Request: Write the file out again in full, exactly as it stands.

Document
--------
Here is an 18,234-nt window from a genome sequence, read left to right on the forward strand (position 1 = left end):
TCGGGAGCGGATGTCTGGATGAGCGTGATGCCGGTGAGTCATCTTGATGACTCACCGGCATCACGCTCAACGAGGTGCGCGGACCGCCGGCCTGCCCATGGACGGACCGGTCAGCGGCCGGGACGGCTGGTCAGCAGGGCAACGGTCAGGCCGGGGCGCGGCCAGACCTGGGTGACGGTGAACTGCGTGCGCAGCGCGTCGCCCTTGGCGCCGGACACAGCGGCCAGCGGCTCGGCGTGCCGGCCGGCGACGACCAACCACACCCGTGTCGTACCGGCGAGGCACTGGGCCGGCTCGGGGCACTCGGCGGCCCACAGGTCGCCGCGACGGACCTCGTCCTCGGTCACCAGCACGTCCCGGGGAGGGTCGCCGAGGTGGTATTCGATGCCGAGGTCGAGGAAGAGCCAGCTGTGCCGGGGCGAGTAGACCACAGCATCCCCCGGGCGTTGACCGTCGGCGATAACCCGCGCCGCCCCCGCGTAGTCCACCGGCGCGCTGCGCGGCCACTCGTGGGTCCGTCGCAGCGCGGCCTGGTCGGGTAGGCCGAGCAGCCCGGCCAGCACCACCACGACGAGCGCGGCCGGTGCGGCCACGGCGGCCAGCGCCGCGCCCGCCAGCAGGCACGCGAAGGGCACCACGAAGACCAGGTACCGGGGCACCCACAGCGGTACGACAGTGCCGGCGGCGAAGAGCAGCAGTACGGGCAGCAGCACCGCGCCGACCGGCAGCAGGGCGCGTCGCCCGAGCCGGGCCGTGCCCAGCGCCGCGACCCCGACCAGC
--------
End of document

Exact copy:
Here is an 18,234-nt window from a genome sequence, read left to right on the forward strand (position 1 = left end):
TCGGGAGCGGATGTCTGGATGAGCGTGATGCCGGTGAGTCATCTTGATGACTCACCGGCATCACGCTCAACGAGGTGCGCGGACCGCCGGCCTGCCCATGGACGGACCGGTCAGCGGCCGGGACGGCTGGTCAGCAGGGCAACGGTCAGGCCGGGGCGCGGCCAGACCTGGGTGACGGTGAACTGCGTGCGCAGCGCGTCGCCCTTGGCGCCGGACACAGCGGCCAGCGGCTCGGCGTGCCGGCCGGCGACGACCAACCACACCCGTGTCGTACCGGCGAGGCACTGGGCCGGCTCGGGGCACTCGGCGGCCCACAGGTCGCCGCGACGGACCTCGTCCTCGGTCACCAGCACGTCCCGGGGAGGGTCGCCGAGGTGGTATTCGATGCCGAGGTCGAGGAAGAGCCAGCTGTGCCGGGGCGAGTAGACCACAGCATCCCCCGGGCGTTGACCGTCGGCGATAACCCGCGCCGCCCCCGCGTAGTCCACCGGCGCGCTGCGCGGCCACTCGTGGGTCCGTCGCAGCGCGGCCTGGTCGGGTAGGCCGAGCAGCCCGGCCAGCACCACCACGACGAGCGCGGCCGGTGCGGCCACGGCGGCCAGCGCCGCGCCCGCCAGCAGGCACGCGAAGGGCACCACGAAGACCAGGTACCGGGGCACCCACAGCGGTACGACAGTGCCGGCGGCGAAGAGCAGCAGTACGGGCAGCAGCACCGCGCCGACCGGCAGCAGGGCGCGTCGCCCGAGCCGGGCCGTGCCCAGCGCCGCGACCCCGACCAGC